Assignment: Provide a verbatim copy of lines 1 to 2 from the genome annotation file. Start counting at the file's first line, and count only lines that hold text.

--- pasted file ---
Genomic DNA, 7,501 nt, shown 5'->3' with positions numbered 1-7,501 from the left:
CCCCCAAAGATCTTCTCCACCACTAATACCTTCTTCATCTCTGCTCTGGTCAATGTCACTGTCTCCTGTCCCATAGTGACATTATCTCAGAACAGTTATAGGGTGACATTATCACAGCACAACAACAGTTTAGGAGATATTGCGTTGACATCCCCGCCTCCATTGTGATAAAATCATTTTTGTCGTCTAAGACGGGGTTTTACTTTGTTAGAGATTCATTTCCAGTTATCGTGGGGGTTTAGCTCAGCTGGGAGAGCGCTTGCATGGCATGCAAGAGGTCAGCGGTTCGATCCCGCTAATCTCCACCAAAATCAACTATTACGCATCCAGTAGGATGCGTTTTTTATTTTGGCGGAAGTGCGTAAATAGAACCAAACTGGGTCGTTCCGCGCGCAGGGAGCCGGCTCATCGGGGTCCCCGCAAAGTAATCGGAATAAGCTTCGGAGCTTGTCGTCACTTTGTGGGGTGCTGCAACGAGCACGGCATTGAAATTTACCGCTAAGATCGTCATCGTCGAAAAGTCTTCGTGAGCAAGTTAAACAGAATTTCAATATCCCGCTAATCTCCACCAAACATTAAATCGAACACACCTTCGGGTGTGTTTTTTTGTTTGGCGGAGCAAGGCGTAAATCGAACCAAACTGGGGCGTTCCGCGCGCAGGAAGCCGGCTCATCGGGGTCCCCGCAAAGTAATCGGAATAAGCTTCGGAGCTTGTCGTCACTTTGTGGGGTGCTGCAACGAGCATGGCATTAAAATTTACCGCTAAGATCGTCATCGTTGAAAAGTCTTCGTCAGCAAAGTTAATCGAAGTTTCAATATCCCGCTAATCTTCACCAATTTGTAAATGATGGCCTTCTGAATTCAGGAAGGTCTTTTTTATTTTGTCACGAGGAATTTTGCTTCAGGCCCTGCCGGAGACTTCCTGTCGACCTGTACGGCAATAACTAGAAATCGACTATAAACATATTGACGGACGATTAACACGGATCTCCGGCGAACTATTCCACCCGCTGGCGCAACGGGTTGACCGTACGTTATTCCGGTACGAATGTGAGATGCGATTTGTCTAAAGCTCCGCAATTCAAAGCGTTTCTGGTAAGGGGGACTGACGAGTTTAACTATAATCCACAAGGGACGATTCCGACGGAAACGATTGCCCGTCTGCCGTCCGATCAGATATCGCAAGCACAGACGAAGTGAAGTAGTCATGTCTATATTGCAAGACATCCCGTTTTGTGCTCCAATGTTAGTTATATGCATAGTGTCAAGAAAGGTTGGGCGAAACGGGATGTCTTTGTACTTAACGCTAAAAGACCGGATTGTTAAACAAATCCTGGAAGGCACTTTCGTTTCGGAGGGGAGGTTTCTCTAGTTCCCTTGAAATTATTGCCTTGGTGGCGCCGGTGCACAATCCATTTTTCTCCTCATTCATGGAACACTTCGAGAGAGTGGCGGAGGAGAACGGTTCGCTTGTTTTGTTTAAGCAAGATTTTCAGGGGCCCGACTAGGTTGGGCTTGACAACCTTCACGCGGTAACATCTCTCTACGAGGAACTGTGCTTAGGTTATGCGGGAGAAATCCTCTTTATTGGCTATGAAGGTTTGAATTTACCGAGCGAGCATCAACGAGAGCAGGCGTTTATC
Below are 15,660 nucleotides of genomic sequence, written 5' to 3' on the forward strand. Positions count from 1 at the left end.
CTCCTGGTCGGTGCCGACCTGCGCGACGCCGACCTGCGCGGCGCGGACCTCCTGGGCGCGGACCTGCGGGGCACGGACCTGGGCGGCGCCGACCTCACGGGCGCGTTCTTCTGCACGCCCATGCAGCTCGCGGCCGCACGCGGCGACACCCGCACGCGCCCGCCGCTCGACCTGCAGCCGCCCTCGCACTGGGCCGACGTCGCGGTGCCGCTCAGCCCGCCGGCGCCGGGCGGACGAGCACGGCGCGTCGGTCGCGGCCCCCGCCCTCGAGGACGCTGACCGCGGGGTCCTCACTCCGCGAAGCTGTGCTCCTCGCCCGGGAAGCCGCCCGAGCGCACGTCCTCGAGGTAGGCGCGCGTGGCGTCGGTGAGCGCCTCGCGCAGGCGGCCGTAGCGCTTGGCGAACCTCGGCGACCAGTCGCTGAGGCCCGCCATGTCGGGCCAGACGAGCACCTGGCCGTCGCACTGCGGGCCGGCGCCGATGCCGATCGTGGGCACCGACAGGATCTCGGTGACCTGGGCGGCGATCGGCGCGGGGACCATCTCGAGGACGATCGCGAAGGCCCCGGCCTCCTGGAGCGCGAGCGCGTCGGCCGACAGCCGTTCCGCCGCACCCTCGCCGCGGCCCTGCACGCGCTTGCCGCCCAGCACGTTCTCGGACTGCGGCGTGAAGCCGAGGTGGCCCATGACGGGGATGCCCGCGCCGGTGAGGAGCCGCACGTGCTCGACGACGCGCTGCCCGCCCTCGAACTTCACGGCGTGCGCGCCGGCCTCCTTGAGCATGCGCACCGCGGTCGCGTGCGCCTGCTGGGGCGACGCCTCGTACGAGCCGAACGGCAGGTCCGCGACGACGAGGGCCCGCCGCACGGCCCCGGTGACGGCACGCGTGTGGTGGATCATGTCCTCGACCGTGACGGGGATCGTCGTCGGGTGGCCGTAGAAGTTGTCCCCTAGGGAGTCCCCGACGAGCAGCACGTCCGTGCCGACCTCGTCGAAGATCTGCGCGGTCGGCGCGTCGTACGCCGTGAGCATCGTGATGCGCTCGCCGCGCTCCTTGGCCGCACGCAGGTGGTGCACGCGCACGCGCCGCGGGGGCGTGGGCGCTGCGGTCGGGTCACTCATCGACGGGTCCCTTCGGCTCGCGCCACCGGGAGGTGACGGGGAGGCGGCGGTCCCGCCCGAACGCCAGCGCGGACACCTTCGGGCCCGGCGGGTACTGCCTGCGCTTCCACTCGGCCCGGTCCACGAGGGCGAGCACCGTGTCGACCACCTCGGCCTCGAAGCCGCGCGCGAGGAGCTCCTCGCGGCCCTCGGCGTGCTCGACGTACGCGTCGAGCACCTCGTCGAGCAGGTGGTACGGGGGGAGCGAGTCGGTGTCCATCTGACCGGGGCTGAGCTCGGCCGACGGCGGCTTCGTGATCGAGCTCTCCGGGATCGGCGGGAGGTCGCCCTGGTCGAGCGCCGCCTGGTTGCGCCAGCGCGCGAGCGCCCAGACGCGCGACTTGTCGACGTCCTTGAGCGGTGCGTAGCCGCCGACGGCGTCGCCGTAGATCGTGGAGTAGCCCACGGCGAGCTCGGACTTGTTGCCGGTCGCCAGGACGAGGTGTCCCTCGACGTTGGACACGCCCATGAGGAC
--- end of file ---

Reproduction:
Genomic DNA, 7,501 nt, shown 5'->3' with positions numbered 1-7,501 from the left:
CCCCCAAAGATCTTCTCCACCACTAATACCTTCTTCATCTCTGCTCTGGTCAATGTCACTGTCTCCTGTCCCATAGTGACATTATCTCAGAACAGTTATAGGGTGACATTATCACAGCACAACAACAGTTTAGGAGATATTGCGTTGACATCCCCGCCTCCATTGTGATAAAATCATTTTTGTCGTCTAAGACGGGGTTTTACTTTGTTAGAGATTCATTTCCAGTTATCGTGGGGGTTTAGCTCAGCTGGGAGAGCGCTTGCATGGCATGCAAGAGGTCAGCGGTTCGATCCCGCTAATCTCCACCAAAATCAACTATTACGCATCCAGTAGGATGCGTTTTTTATTTTGGCGGAAGTGCGTAAATAGAACCAAACTGGGTCGTTCCGCGCGCAGGGAGCCGGCTCATCGGGGTCCCCGCAAAGTAATCGGAATAAGCTTCGGAGCTTGTCGTCACTTTGTGGGGTGCTGCAACGAGCACGGCATTGAAATTTACCGCTAAGATCGTCATCGTCGAAAAGTCTTCGTGAGCAAGTTAAACAGAATTTCAATATCCCGCTAATCTCCACCAAACATTAAATCGAACACACCTTCGGGTGTGTTTTTTTGTTTGGCGGAGCAAGGCGTAAATCGAACCAAACTGGGGCGTTCCGCGCGCAGGAAGCCGGCTCATCGGGGTCCCCGCAAAGTAATCGGAATAAGCTTCGGAGCTTGTCGTCACTTTGTGGGGTGCTGCAACGAGCATGGCATTAAAATTTACCGCTAAGATCGTCATCGTTGAAAAGTCTTCGTCAGCAAAGTTAATCGAAGTTTCAATATCCCGCTAATCTTCACCAATTTGTAAATGATGGCCTTCTGAATTCAGGAAGGTCTTTTTTATTTTGTCACGAGGAATTTTGCTTCAGGCCCTGCCGGAGACTTCCTGTCGACCTGTACGGCAATAACTAGAAATCGACTATAAACATATTGACGGACGATTAACACGGATCTCCGGCGAACTATTCCACCCGCTGGCGCAACGGGTTGACCGTACGTTATTCCGGTACGAATGTGAGATGCGATTTGTCTAAAGCTCCGCAATTCAAAGCGTTTCTGGTAAGGGGGACTGACGAGTTTAACTATAATCCACAAGGGACGATTCCGACGGAAACGATTGCCCGTCTGCCGTCCGATCAGATATCGCAAGCACAGACGAAGTGAAGTAGTCATGTCTATATTGCAAGACATCCCGTTTTGTGCTCCAATGTTAGTTATATGCATAGTGTCAAGAAAGGTTGGGCGAAACGGGATGTCTTTGTACTTAACGCTAAAAGACCGGATTGTTAAACAAATCCTGGAAGGCACTTTCGTTTCGGAGGGGAGGTTTCTCTAGTTCCCTTGAAATTATTGCCTTGGTGGCGCCGGTGCACAATCCATTTTTCTCCTCATTCATGGAACACTTCGAGAGAGTGGCGGAGGAGAACGGTTCGCTTGTTTTGTTTAAGCAAGATTTTCAGGGGCCCGACTAGGTTGGGCTTGACAACCTTCACGCGGTAACATCTCTCTACGAGGAACTGTGCTTAGGTTATGCGGGAGAAATCCTCTTTATTGGCTATGAAGGTTTGAATTTACCGAGCGAGCATCAACGAGAGCAGGCGTTTATC